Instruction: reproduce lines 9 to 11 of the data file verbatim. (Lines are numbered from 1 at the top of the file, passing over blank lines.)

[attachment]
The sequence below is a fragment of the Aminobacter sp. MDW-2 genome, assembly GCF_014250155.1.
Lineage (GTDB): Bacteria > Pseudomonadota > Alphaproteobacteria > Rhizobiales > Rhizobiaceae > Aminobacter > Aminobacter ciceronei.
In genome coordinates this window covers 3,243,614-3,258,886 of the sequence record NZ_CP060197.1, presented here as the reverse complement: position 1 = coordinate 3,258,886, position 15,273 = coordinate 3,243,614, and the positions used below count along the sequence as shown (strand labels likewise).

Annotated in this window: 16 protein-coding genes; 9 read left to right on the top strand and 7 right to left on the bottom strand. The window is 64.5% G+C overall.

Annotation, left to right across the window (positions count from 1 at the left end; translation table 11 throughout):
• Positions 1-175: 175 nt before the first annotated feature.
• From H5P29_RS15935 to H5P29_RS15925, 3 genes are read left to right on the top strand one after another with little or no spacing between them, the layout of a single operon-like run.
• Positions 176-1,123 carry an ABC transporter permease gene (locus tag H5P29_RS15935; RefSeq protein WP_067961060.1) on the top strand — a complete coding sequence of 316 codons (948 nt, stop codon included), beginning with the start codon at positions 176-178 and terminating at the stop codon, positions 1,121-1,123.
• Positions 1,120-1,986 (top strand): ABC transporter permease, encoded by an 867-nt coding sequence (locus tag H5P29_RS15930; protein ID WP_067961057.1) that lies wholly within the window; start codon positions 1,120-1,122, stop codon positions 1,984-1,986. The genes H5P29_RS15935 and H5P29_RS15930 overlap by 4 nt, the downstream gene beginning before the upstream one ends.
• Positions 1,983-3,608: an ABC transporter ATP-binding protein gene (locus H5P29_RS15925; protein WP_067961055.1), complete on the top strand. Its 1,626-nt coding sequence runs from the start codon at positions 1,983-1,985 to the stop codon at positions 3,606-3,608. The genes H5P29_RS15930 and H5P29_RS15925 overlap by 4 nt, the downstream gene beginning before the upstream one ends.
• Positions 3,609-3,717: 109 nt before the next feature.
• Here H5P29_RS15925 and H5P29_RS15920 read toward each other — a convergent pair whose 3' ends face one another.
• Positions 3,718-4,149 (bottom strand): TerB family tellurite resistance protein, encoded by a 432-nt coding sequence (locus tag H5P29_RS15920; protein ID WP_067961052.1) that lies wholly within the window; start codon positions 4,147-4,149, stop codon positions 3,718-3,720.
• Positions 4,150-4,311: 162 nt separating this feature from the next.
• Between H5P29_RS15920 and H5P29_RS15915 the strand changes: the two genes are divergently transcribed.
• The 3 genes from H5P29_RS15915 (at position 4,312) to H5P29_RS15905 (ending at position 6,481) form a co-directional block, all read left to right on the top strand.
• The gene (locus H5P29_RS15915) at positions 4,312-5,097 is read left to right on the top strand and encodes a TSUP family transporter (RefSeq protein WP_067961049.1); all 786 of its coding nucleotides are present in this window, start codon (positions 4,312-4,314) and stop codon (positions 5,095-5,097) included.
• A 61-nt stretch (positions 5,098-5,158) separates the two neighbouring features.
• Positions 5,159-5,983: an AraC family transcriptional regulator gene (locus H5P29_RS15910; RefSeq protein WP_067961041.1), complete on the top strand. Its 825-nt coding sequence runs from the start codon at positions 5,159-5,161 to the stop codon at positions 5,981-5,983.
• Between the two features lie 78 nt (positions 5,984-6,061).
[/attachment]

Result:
• Positions 1,120-1,986 (top strand): ABC transporter permease, encoded by an 867-nt coding sequence (locus tag H5P29_RS15930; protein ID WP_067961057.1) that lies wholly within the window; start codon positions 1,120-1,122, stop codon positions 1,984-1,986. The genes H5P29_RS15935 and H5P29_RS15930 overlap by 4 nt, the downstream gene beginning before the upstream one ends.
• Positions 1,983-3,608: an ABC transporter ATP-binding protein gene (locus H5P29_RS15925; protein WP_067961055.1), complete on the top strand. Its 1,626-nt coding sequence runs from the start codon at positions 1,983-1,985 to the stop codon at positions 3,606-3,608. The genes H5P29_RS15930 and H5P29_RS15925 overlap by 4 nt, the downstream gene beginning before the upstream one ends.
• Positions 3,609-3,717: 109 nt before the next feature.